“So, by discern, you mean as a church, you will decide what rights are right, and what aren’t?” asks Euronews' Damon Embling.

“Not to choose. Discern is something completely different. Discern means to listen, but also then to decide and speak with and so on. So, it means to get involved in the society, get involved with people and to have a way to gather towards the right and so on," the priest replies.

Family rights: cash or nursery place?

The push for more rights stretches to family and women too. We meet Renata and her 10-month-old to find out what family life is like in Gdansk, and Poland more generally.

Renata's a teacher, on maternity leave right now with little Lucja. She gets maternity pay and just under 120 euros per month for her daughter under a government scheme called 500 plus.

It has been brought in to boost fertility rates, but has also sparked fears that it will discourage women going back to work.

Renata would like a nursery place for her daughter instead.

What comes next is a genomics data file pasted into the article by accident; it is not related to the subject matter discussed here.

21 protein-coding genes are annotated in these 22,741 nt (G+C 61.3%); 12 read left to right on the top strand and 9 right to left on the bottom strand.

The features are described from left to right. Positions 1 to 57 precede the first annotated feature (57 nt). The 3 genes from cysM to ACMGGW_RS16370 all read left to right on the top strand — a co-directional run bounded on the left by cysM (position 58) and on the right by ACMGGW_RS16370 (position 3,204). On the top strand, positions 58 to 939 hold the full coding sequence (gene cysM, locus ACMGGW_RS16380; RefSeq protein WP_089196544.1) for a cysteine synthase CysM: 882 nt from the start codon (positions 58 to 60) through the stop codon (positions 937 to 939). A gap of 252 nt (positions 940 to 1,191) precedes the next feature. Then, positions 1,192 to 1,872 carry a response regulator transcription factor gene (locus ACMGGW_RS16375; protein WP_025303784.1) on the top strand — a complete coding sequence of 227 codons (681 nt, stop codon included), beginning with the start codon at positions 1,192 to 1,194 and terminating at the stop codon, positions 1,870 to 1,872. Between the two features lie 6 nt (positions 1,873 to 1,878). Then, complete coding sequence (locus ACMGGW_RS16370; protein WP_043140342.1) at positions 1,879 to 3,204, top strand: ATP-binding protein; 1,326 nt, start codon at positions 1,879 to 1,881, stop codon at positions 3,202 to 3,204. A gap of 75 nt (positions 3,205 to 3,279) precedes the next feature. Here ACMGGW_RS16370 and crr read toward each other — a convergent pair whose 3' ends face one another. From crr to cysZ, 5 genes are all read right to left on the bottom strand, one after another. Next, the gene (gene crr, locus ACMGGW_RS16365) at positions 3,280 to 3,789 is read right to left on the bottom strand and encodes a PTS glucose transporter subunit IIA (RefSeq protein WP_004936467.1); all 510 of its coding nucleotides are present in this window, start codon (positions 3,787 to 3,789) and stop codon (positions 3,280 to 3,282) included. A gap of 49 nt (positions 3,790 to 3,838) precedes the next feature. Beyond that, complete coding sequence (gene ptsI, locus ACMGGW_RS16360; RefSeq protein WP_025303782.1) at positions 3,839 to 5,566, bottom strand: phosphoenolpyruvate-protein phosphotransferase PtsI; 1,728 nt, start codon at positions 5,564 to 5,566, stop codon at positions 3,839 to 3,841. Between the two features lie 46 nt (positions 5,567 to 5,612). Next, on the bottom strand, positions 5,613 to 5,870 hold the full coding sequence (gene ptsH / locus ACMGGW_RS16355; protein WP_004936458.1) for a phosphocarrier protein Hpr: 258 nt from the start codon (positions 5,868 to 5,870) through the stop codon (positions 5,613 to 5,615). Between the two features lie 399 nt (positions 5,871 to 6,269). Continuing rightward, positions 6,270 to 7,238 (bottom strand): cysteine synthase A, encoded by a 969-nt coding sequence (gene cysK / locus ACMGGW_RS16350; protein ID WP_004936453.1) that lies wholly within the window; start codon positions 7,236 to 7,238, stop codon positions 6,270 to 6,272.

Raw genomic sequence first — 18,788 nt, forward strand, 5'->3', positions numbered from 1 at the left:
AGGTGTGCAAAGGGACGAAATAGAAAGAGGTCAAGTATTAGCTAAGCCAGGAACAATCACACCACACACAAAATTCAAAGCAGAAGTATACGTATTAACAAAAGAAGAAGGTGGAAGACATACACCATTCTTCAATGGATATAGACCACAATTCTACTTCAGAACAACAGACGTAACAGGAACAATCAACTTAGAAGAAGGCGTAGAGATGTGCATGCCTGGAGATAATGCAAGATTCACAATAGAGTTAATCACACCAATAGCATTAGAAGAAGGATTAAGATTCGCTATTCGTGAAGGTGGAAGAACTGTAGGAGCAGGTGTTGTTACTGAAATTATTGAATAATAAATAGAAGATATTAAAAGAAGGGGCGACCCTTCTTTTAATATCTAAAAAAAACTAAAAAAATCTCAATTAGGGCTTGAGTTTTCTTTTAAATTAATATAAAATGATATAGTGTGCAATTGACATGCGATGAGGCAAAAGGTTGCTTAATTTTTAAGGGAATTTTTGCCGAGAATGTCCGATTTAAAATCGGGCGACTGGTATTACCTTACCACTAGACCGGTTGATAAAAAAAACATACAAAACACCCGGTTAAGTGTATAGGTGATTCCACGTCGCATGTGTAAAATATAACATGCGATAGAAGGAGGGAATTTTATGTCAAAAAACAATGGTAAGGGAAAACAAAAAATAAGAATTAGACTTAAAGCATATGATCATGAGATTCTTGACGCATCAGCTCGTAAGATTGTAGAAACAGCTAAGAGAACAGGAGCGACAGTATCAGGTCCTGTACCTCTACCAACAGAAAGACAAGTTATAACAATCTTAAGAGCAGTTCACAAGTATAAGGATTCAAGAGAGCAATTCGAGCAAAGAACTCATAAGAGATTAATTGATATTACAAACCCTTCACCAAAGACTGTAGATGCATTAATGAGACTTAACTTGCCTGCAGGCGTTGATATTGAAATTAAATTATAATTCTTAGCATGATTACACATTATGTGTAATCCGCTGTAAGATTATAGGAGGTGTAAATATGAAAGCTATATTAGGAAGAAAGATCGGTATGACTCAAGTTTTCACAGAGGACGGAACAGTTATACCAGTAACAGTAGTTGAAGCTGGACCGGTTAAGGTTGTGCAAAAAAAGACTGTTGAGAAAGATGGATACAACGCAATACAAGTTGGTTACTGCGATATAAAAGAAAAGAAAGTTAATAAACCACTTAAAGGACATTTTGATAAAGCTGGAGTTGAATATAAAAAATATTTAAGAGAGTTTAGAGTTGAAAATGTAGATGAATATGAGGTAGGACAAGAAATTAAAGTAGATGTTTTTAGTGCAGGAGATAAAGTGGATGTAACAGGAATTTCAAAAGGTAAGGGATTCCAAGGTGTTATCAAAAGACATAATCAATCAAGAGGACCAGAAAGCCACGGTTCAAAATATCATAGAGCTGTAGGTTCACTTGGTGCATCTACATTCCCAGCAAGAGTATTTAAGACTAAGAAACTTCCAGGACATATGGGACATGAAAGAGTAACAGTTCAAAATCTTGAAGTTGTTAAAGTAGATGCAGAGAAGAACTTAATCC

“When it comes to the public nursery, she is on the list. She is 800th on the list right now and we can’t afford a private nursery, so it’s impossible now," she explains.

"I would rather be given a place for her in the nursery than money because I can earn money. I can arrange some private classes or I can work more. But as long as I can’t find anybody to take care of her, its just not going to work."

Thousand's gthered for Pawel Adamowicz's funeral

What now for Pawel Adamowicz's legacy?

It's clear mayors have a big role here in Poland in shaping city life, with many of the frustrations about national laws and regulations.

Gdansk's future now in the hands of former deputy to Pawel Adamowicz, lawyer Aleksandra Dulkiewicz. The first woman to take the mayor post.

She was not available to speak to Insiders. But we did meet up with Deputy Mayor Piotr Kowalczuk.

“It’s a huge loss, Pawel Adamowicz. Twenty years of what he did for the people of Gdansk, building the values of Gdansk on freedom, solidarity, openness and equality, all of that to make everybody feel good here," he said.

"We will try to keep it running, all that remains of his legacy, and all those social programmes he created with various people and NGOs. Because it’s not only our challenge, not only his legacy, but it’s about the everyday life of the people of Gdansk.”